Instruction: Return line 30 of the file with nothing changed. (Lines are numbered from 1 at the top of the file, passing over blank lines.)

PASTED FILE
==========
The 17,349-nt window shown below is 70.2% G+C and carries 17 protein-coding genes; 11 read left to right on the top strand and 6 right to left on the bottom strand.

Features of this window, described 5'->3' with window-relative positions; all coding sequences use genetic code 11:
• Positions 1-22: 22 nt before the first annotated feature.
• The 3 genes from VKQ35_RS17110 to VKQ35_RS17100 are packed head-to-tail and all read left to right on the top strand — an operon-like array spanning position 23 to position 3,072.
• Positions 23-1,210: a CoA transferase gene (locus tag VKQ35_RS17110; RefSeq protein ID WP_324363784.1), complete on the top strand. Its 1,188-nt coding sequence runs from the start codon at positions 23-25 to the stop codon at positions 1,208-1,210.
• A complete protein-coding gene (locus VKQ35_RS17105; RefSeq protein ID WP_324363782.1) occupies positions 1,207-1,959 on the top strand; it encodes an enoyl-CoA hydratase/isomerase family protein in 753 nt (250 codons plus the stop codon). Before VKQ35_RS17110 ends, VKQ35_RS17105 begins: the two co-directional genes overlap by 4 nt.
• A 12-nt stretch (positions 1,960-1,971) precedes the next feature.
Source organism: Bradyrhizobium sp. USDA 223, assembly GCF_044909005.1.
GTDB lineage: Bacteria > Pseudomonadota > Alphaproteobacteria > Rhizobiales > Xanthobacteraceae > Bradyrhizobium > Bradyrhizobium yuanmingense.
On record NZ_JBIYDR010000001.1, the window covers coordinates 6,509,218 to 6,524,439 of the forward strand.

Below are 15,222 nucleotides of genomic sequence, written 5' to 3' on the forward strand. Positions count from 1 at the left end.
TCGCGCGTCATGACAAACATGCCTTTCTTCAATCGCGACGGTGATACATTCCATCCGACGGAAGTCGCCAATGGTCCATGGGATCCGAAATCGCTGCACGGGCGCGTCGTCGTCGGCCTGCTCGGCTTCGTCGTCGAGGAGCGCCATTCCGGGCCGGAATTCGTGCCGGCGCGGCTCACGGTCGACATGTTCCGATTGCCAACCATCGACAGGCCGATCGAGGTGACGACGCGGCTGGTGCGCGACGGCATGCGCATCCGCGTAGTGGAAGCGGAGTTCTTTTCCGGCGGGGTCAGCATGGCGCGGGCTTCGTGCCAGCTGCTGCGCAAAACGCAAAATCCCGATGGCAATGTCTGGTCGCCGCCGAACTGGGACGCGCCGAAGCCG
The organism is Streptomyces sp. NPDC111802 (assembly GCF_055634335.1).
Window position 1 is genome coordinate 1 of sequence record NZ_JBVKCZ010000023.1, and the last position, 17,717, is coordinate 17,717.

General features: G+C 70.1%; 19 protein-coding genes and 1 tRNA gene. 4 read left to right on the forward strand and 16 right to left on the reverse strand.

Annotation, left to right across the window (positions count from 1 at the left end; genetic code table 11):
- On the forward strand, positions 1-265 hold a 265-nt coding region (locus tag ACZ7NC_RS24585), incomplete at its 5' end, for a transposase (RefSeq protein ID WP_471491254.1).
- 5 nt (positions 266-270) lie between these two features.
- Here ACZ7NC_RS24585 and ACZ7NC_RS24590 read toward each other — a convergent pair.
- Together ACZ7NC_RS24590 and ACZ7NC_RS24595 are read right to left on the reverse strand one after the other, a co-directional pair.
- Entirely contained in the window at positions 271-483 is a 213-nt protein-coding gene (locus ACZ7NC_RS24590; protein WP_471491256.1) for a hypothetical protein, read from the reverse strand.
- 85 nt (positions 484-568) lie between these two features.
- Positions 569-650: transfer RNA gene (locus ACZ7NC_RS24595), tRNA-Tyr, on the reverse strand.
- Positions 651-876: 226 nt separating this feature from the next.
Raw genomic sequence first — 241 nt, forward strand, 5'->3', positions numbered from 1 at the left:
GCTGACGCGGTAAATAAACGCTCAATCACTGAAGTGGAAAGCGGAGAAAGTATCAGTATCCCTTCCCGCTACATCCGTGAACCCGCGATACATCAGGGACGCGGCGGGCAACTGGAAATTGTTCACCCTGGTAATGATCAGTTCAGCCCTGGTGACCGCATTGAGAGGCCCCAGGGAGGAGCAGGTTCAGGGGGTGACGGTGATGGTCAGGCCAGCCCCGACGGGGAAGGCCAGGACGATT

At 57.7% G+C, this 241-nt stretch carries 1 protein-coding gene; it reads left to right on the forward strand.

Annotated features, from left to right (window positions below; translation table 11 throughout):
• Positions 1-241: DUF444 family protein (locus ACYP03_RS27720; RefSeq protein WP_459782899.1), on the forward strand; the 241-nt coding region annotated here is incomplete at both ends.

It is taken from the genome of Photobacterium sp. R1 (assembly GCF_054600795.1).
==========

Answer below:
It is taken from the genome of Photobacterium sp. R1 (assembly GCF_054600795.1).